Rolex is most known for their mechanical timepieces, but from 1970 through 2001 the company also produced battery powered and quartz wristwatches. In an attempt to keep up with the times, Rolex began research into electronic timekeeping in the early 1950’s and was awarded their first patent for an electro‐mechanical movement in 1952.
Despite the company’s early interest in the future electronic timekeeping market, though, the first Rolex quartz watch wasn’t made commercially available until 1970. This first model, the Rolex Quartz Date 5100, featured the Beta 21 movement which was also used by other Swiss companies including Omega and Enicar. The Reference 5100 was initially very popular with all 1,000 of its units selling out prior to delivery. The Reference 5100 was additionally significant as it was the first Rolex model to be fitted with both a sapphire crystal and a quick‐set date mechanism. Production of watch was discontinued in 1972 in order to allow the company time to develop its own brand of quartz movements.
After five years of development, Rolex released their first totally in‐house quartz movements in 1977; the 5035 (Datejust) and 5055 (Day‐Date). Known as the “OysterQuartz” watches, these movements featured 11 jewels, advanced circuitry, 32khz vibrators and thermocompensation that made them highly accurate‐‐the movements were certified to COSC quartz chronometer standards of ± .07 seconds a day. This was an improvement over the standards for Rolex’s mechanical movements of ‐4/+6 seconds a day, giving the OysterQuartz watches a technical edge over their classic mechanical counterparts.
The product life of the OysterQuartz watches was also put at about twenty six years, making them fairly reliable investments. Fittingly so, the watches sold fairly well‐‐due in no small part to their significantly smaller price tag. Mechanical watch movement pieces required highly qualified labor for both the manufacturing and assembling of the parts, making their respective movements fittingly expensive. Rolex’s quartz movements, however, lacked much of this detailed labor in their assembly and were therefore able to be sold much more cheaply. While this disparity in price between mechanical and quartz timepieces made the OysterQuartz watches more desirable to potential buyers, it made them less popular with watch retailers because their reduced prices made them less profitable products.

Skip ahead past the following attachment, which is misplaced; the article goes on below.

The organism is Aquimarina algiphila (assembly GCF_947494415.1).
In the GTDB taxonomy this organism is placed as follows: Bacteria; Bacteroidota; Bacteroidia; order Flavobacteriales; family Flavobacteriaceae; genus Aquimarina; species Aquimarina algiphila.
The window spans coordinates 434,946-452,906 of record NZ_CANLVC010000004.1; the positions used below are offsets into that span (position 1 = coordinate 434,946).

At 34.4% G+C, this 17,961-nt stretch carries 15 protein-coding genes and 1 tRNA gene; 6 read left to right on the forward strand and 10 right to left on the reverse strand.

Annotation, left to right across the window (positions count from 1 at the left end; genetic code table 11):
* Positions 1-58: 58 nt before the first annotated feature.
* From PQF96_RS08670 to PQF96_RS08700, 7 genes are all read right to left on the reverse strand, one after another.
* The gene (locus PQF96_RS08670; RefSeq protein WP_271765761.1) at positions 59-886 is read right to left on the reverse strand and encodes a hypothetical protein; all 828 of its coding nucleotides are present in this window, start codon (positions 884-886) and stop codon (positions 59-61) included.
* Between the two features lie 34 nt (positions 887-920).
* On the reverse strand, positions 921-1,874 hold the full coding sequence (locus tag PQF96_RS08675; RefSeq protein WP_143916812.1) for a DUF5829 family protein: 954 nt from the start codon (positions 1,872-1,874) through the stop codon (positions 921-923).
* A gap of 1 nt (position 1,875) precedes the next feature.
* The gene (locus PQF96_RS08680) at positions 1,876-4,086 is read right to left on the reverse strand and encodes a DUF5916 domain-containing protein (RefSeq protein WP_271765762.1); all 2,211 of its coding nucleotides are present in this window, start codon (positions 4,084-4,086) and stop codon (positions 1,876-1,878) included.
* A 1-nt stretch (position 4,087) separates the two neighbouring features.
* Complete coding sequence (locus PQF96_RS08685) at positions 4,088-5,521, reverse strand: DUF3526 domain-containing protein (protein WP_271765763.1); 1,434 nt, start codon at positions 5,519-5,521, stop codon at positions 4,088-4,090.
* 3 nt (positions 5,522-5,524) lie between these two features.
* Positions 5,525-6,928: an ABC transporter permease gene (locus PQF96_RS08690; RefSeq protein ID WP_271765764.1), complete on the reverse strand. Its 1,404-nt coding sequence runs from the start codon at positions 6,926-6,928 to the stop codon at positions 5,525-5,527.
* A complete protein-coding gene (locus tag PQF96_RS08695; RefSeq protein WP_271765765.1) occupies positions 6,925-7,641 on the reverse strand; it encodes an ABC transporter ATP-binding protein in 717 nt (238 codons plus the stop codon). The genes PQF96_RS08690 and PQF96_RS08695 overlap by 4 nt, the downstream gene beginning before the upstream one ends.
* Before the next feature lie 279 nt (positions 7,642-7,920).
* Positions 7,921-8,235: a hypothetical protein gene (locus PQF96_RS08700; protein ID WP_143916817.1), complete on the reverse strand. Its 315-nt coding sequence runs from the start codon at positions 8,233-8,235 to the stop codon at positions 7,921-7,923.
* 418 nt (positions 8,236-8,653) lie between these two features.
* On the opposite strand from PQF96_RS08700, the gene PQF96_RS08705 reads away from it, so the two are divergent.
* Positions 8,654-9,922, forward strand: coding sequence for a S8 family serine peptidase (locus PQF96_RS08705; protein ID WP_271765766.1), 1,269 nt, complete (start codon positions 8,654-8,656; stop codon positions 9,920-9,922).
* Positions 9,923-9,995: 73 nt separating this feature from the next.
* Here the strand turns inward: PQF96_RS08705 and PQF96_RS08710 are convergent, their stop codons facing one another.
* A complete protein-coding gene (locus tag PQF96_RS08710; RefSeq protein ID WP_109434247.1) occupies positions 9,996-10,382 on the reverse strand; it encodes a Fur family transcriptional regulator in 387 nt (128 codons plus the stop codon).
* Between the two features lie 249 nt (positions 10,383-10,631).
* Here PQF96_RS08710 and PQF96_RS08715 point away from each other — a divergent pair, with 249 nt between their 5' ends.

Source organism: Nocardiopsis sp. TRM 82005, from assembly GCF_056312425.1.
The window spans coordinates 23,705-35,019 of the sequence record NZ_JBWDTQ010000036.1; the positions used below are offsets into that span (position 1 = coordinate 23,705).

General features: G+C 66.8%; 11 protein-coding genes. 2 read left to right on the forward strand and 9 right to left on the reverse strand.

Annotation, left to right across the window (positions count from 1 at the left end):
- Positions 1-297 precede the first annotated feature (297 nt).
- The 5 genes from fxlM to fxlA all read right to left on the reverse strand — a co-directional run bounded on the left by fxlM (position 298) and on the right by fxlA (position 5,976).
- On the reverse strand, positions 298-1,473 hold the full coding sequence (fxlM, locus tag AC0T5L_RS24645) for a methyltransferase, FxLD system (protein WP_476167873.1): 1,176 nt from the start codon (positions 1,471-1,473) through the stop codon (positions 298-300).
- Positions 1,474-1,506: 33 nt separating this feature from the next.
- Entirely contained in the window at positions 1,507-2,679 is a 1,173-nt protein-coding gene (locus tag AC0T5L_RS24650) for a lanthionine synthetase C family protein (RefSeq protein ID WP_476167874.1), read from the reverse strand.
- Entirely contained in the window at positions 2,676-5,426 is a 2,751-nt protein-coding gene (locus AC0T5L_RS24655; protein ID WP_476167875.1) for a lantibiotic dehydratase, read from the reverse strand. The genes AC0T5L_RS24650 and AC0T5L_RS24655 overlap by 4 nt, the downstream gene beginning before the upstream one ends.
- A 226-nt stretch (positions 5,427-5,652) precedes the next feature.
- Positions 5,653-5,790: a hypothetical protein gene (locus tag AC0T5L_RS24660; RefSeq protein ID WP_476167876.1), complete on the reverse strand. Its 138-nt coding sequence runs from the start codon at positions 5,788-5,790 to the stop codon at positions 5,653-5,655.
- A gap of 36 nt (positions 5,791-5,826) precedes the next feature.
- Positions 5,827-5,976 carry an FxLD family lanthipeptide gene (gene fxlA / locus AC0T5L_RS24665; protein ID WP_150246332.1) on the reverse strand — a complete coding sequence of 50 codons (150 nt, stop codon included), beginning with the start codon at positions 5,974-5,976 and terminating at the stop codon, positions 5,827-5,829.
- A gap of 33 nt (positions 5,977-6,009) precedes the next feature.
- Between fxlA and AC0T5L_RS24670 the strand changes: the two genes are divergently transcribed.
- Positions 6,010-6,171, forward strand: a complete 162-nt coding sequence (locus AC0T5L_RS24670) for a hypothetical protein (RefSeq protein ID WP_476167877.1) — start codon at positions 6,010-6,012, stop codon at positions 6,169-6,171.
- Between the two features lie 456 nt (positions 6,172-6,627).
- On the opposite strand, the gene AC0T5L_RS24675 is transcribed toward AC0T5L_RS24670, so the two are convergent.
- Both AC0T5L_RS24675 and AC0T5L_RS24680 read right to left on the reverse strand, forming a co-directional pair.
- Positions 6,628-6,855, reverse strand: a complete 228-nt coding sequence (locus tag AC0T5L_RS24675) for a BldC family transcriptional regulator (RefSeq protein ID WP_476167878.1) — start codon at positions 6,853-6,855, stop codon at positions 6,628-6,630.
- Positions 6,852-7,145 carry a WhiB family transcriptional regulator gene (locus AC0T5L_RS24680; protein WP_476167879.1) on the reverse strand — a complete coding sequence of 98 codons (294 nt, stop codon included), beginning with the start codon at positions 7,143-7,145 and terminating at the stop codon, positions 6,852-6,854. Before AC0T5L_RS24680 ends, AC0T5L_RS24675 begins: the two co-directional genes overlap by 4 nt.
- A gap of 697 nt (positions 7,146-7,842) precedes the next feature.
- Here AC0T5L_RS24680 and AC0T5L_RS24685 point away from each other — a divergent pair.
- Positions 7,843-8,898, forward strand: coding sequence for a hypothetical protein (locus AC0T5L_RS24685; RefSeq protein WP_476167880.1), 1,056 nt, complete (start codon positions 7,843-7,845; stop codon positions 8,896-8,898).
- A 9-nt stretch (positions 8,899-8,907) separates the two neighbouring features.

Oyster Quartz and Mt. Everest
Very little marketing effort was actually made to promote the watches, outside of one notable advertisement featuring Mt. Everest climbers Edmund Hillary and Reinhold Messner. The headline of the ad read: “In 1953 they used Rolex Oysters and oxygen on Everest. In 1978 they managed without the oxygen.” (During their climb, Hillary had worn a mechanical Rolex and Messner an Oysterquartz.) Despite such advertisements, though, Rolex’s interest in maintaining its quartz line seemed to stay fairly low. It has been estimated that only around 25,000 OysterQuartz watches actually ended up being produced by Rolex in the 25 years the product line was active.
The last year any OysterQuartz watches were produced was probably 2001. This was the last year for a stainless steel quartz watch to appear in the Rolex catalog; the two‐tone and gold models remained until 2003. As rumor would have it, Rolex discontinued the production of the 5035 and 5055 movements with the intention of replacing them with updated alternatives; the 5335 and 5355 movements were each to feature 23 jewels and perpetual calendars. For reasons only known to Rolex, though, these new movements were never put into production. This put an effective end to the quartz movement era of the company after the remaining watches were finally shipped Rolex in Geneva.